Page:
Wow! that's amazing so many people I bet I have know idea there are so many nuclear power plants in the U.S. , the only thing is local governments have not done a very good job on educating the public on what to do in case of an emergency with these plants.

    March 15, 2011 at 5:58 pm |
    • Pokey

      A good many vlabulaes you\'ve given me.

      January 17, 2012 at 11:17 am |
  7. Matt #2

    Full disclosure; I am at one of those nuclear power plants. Nuclear power is safe and reliable. In the history of nuclear power versus other forms of power production (coal, gas, oil), the records of incidents and fatalities are far fewer in nuclear. Not to mention the health and environmental issues created every second of every day as a result of the pollution generated by smoke spewing coal, gas and oil burning plants. By contrast, a nuclear power plant emits into the air only steam. However, the media and general public like to focus negatively on nuclear because the potential (as seen with Chernobyl) can be catastrophic even though the US doesn't have anything as inefficient, dangerous or as safety negligent as what the Soviet Union built in Ukraine.

    March 15, 2011 at 6:37 pm |
  8. CBM

    Nuclear facilities are great way to generate energy or power vehicles.

    One safety thing they forgot about was the 'Lead Lined Bunkers' required for the people when there is a Nuclear crisis.

    March 15, 2011 at 7:19 pm |
  9. Tony Cappuccino

    LIquid nitrogen Liquid nitrogen Liquid nitrogen!!! If the power plant core and all are nevre to be used again then why not freeze the entire thing with Liquid Nitrogen??? Sure it may crack this and crack that and maybe let off a little obnoxious gases but it'll be better than the worst case scenario. I know for a fact that there are tons of Liquid Nitrogen available. To hell with the (sea) water idea. It's not going to work. Liquid nitrogen may have to adapt to certain temps but in the end it should do the job.

    March 15, 2011 at 7:24 pm |
  10. Jim Kruse

    I am a Union local 597 pipfitter and the questions i am asking are as followes.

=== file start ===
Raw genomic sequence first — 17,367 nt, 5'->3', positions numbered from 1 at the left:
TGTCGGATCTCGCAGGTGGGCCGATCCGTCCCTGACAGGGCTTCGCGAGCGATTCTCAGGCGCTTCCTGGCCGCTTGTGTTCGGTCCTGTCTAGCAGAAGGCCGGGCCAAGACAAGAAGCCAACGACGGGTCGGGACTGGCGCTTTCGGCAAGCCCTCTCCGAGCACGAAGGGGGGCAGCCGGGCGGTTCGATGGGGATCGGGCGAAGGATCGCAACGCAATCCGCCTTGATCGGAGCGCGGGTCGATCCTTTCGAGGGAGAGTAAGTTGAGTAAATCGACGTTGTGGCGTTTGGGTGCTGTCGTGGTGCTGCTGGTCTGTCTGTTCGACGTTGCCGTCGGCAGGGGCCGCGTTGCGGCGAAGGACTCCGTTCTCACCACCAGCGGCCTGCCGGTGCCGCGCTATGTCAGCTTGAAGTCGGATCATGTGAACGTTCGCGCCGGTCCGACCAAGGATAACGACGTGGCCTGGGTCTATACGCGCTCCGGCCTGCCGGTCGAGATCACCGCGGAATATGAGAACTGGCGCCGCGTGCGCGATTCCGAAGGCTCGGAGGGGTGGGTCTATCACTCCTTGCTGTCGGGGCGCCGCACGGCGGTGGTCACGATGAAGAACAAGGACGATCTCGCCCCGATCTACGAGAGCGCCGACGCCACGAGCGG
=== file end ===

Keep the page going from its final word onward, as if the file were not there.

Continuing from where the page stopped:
1. What is cause of lack of cooling water?
    2.Is there a problem with the supply/return lines for the pumps?
    3.Is there a problem with power feeds to pumps?
    4.are the vessel's leaking and they are not able to recover fast enough?
    5.Why are we not seeing helos hauling in xtra generators/fuel/and or pumps if needed? there a problem with remotely operated valves?

    March 15, 2011 at 7:43 pm |
  11. Stephen

    Also realize nuclear reactors have improved a great deal over the last 40 years. What has happened to phones in the last 40 years? What has happened to computers? 40 year old reactors are not even in the same ballpark as the modern ones. There is no way to judge future nuclear power by looking at this obsolete facilities.

    March 15, 2011 at 8:03 pm |
  12. mayaprophetx

    I'm new here, but I'm really into this sort of thing, and I like to help people understand what is truly going on,l and how you can prepare for it.

    I came across this site last week, and I think you could all benefit from it.

    Anyway, mods, if this in in the wrong section, please move it, or, if you must, delete it. I think that this info needs to be out there though.

    I hope some of you find this helpful. Good luck, and god bless you

    2012 Survival

    August 24, 2011 at 5:08 pm |